A brutal honesty

2008-10-22 00:00

That V. S. Naipaul is a great writer shines from every sentence in this biography. His fierce intelligence, his single-minded dedication to his craft, his shameless exploitation of everyone (his family and friends included), all clearly indicate that for him there has always been no compromise in his quest for literary greatness. From childhood he knew that he lived to write, and that without it he would be nothing. Such is the hallmark of genius.The descendant of indentured labourers shipped from India to Trinidad to work on the sugar plantations (a migration that has echoes in this province), Naipaul was born in 1932 in a rural town and brought up in relative poverty amidst an extended family. But despite these inauspicious beginnings, his intellect and resolve saw to it that he won a scholarship to a prestigious school in the island’s capital, Port of Spain, followed by another scholarship to Oxford. There he met the Englishwoman who would become his first wife, and dismissed his fellow students as largely unintelligent and worthless.

After university came his biggest challenge. Essentially alone in a foreign country, poor, wracked by psychosomatic illnesses yet sustained by his confidence in himself, he began painstakingly to forge the style and method that produced such classics as A House for Mr Biswas, In a Free State, A Bend in the River and The Enigma of Arrival. In addition to these exceptional novels were similarly accomplished volumes of journalism and travel writing, all characterised by an unremittingly brutal honesty.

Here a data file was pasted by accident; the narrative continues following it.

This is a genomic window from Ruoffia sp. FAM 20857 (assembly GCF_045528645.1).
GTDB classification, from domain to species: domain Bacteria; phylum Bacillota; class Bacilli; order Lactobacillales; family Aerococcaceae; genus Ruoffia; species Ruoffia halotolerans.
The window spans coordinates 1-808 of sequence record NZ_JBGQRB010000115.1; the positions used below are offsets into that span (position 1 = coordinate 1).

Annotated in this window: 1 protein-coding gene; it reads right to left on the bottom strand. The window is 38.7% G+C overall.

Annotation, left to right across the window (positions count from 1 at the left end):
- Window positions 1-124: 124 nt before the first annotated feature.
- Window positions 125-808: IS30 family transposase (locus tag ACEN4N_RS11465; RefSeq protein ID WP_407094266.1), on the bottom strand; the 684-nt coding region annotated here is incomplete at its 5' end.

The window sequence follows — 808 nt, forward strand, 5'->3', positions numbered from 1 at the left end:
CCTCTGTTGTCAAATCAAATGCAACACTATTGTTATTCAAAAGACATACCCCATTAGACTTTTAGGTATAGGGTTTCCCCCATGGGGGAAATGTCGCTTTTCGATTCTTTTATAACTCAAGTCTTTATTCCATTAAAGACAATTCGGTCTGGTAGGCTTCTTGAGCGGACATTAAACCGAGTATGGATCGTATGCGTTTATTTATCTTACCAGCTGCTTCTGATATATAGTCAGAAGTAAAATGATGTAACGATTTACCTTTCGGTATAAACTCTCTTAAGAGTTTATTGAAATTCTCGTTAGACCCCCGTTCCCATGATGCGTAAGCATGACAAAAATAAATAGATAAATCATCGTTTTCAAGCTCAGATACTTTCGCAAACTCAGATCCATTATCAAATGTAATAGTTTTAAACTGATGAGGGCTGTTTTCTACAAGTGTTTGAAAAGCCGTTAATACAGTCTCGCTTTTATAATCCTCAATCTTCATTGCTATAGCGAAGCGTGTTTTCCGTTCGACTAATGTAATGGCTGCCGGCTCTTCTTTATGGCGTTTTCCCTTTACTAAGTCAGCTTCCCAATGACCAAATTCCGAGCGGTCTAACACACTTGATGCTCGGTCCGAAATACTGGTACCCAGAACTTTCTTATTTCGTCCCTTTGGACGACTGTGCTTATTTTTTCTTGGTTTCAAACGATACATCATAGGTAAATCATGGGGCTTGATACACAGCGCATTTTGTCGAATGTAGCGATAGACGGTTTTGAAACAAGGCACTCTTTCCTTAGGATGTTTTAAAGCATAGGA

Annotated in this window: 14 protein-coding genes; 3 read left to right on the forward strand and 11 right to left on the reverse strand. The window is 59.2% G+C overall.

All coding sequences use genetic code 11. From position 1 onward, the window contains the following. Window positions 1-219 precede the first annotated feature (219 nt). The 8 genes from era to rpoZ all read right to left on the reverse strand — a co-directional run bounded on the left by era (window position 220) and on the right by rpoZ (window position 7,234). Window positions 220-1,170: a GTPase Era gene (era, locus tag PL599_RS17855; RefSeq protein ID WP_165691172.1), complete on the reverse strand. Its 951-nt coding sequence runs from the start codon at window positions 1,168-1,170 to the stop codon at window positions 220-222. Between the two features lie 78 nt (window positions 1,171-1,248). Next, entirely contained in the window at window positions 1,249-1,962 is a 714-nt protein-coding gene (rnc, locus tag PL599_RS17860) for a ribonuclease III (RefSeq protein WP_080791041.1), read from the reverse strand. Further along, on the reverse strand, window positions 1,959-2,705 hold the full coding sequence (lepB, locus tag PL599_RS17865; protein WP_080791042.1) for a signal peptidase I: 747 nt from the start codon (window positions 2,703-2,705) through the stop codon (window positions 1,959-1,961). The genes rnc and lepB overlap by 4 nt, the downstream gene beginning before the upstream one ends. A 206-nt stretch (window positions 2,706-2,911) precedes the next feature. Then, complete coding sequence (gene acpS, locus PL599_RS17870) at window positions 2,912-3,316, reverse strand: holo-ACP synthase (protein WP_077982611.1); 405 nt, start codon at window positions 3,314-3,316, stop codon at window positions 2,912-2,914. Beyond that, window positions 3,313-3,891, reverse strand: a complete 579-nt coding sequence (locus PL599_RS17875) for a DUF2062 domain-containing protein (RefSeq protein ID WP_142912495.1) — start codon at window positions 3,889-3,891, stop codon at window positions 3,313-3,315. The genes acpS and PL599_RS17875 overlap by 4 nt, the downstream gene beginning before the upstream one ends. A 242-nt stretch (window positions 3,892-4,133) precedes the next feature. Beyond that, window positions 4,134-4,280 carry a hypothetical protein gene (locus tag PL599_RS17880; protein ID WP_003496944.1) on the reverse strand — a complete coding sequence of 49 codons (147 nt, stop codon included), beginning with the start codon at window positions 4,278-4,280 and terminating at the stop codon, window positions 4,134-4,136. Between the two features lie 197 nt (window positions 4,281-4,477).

Yet Naipaul’s single-minded quest has been littered with casualties. He alienated himself from his family in Trinidad; for 24 years he cheated on his devoted wife, and was wracked with guilt when she died of cancer; he discarded his friends at whim. Yet, slowly, incrementally, he earned one accolade after another: among them the Booker Prize in 1971, a knighthood in 1990, and the Nobel Prize in 2001.

To his credit, Naipaul, now 76, married again, and living in the English countryside, gave accomplished biographer Patrick French total freedom to tell his story. The result is a compelling yet harrowing account of the life so far of a creator and a destroyer.

John Conyngham

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